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Chromatic Abberation and the M2


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#1 Andrew Spirk

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Posted 21 June 2007 - 01:14 PM

I can't seem to get any responses to my post at RedRock about this issue, and it's been a huge problem over the past 7 months that I've been struggling to get this to work. Believe it or not, I haven't advanced very far since we first received the M2 in the mail.

I've included a 100% 720p still from our JVC HD-110U.
The focus assist says nearly everything is in focus, yet... you can see it's obviously not. The M2 is attached via the hard-mount, so I can't really explain any reason why it would be mis-aligned and further more, why any part of the image should be blurred. You can also see very obvious Chromatic Aberration, something I hoped to fix by doing one of two things.
1.) Try a prime lens as opposed to a zoom.
2.) Take the footage in via the Blackmagic Decklink HD Extreme card instead of firewire.

Neither did anything to remedy the situation.

Posted Image

Here is a link to a movie showing as I shutoff the M2 and the GG slows down. Keep in mind that I adjusted the focus on the JVC lens very carefully and adjusted the focus-assist to the GG as evenly as possible.

http://www.artofdest...focus_chart.mov
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#2 chuck colburn

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Posted 21 June 2007 - 01:34 PM

Andrew,

It looks like your shot is softer on the right than the left side. I would say either you test target was skewed to the film plane or something is tilted in the optical path. If it is a problem with your imaging system that could lead to chromatic errors. And since it is an acroos the field error it might be a spacing of the related optical componets error.
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#3 Stephen Williams

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Posted 21 June 2007 - 01:34 PM

I can't seem to get any responses to my post at RedRock about this issue, and it's been a huge problem over the past 7 months that I've been struggling to get this to work. Believe it or not, I haven't advanced very far since we first received the M2 in the mail.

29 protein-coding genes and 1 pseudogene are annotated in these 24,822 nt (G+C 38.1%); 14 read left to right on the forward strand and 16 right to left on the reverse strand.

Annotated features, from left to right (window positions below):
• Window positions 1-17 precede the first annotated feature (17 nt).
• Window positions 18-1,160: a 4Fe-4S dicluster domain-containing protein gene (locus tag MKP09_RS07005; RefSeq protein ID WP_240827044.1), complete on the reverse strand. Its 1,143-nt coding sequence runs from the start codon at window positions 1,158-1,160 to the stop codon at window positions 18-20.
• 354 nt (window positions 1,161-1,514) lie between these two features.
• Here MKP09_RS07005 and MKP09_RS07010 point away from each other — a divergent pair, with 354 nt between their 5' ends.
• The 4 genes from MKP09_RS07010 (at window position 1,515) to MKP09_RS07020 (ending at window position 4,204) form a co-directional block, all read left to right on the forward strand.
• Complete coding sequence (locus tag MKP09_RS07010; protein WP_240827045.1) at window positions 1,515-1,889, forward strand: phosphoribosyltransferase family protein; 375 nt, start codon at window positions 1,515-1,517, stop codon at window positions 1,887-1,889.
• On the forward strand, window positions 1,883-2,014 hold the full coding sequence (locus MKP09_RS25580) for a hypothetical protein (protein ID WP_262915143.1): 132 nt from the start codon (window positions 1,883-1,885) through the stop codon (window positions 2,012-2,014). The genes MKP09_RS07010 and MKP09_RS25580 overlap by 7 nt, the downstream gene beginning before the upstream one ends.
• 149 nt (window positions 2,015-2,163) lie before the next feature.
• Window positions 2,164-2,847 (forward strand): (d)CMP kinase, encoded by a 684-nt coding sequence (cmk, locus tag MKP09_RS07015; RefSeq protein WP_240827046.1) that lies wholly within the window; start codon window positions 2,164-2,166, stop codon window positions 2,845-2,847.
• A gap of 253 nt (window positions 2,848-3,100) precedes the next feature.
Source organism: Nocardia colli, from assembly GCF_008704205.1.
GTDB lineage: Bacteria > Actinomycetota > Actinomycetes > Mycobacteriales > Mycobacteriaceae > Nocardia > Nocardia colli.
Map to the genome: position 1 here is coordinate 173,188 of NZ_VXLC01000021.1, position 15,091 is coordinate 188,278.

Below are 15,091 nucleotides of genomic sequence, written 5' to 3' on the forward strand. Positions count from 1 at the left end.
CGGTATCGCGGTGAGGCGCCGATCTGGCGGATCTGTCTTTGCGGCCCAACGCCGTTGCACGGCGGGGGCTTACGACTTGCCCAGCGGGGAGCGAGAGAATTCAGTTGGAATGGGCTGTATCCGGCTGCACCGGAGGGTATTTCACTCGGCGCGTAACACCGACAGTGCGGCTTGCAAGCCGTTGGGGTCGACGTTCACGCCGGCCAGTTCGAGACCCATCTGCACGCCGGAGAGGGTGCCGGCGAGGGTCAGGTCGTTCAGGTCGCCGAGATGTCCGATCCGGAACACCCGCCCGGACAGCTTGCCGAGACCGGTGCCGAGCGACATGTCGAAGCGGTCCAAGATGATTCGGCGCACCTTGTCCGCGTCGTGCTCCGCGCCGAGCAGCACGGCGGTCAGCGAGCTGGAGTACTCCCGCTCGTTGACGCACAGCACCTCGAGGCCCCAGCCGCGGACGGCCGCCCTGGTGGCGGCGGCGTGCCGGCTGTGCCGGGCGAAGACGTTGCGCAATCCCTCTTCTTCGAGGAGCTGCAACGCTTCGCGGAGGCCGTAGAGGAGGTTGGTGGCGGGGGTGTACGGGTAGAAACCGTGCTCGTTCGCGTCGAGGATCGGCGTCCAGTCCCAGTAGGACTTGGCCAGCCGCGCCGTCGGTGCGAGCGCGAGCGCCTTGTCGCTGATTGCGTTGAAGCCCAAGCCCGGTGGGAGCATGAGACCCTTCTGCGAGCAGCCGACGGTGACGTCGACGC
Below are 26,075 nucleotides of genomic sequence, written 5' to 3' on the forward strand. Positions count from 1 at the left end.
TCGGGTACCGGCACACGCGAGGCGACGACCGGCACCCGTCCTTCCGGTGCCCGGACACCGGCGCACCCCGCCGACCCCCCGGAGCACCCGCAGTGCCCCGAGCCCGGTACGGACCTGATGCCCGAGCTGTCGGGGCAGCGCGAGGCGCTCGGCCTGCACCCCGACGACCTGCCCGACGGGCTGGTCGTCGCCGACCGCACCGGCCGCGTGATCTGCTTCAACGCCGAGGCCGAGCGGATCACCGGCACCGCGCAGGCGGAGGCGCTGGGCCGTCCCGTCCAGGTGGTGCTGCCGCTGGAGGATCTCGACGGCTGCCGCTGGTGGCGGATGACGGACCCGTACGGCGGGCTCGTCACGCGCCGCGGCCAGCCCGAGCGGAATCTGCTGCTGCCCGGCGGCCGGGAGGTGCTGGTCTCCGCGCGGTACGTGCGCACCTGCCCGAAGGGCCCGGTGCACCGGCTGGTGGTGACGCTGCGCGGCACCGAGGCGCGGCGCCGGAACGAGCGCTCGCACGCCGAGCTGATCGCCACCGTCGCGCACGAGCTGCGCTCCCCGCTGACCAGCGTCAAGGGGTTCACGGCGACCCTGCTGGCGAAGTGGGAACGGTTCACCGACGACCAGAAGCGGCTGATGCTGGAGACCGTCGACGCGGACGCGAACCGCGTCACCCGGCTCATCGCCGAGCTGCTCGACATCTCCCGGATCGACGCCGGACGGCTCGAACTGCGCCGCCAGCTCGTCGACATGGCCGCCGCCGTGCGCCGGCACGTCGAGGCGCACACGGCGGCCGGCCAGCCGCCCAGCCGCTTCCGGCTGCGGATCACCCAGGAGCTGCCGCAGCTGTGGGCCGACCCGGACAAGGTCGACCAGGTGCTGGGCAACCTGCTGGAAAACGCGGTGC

I've included a 100% 720p still from our JVC HD-110U.
The focus assist says nearly everything is in focus, yet... you can see it's obviously not. The M2 is attached via the hard-mount, so I can't really explain any reason why it would be mis-aligned and further more, why any part of the image should be blurred. You can also see very obvious Chromatic Aberration, something I hoped to fix by doing one of two things.
1.) Try a prime lens as opposed to a zoom.
2.) Take the footage in via the Blackmagic Decklink HD Extreme card instead of firewire.

Neither did anything to remedy the situation.

Posted Image

Here is a link to a movie showing as I shutoff the M2 and the GG slows down. Keep in mind that I adjusted the focus on the JVC lens very carefully and adjusted the focus-assist to the GG as evenly as possible.

http://www.artofdest...focus_chart.mov


Hi,

2 questions:-

How does the chart look without the RedRock adapter?

What zoom are you using?

Stephen
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#4 Andrew Spirk

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Posted 21 June 2007 - 01:42 PM

To answer the questions; without the redrock adaptor the image is all in focus, has no chromatic aberration and is evenly lit.

The zoom setting on the Fujinon is between 20 and 40, closer to 40. The macro and the focus are both turned all the way right.

The lens on the front of the M2 is a Nikon 50mm (1.8), brand new.
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#5 Andrew Spirk

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Posted 21 June 2007 - 01:49 PM

To answer the questions; without the redrock adaptor the image is all in focus, has no chromatic aberration and is evenly lit.

The zoom setting on the Fujinon is between 20 and 40, closer to 40. The macro and the focus are both turned all the way right.

The lens on the front of the M2 is a Nikon 50mm (1.8), brand new.

And to reply to Chuck-
The angle I am shooting the focus sheet is dead on, this focus issue is persistent with the camera, sometimes less noticeable than others.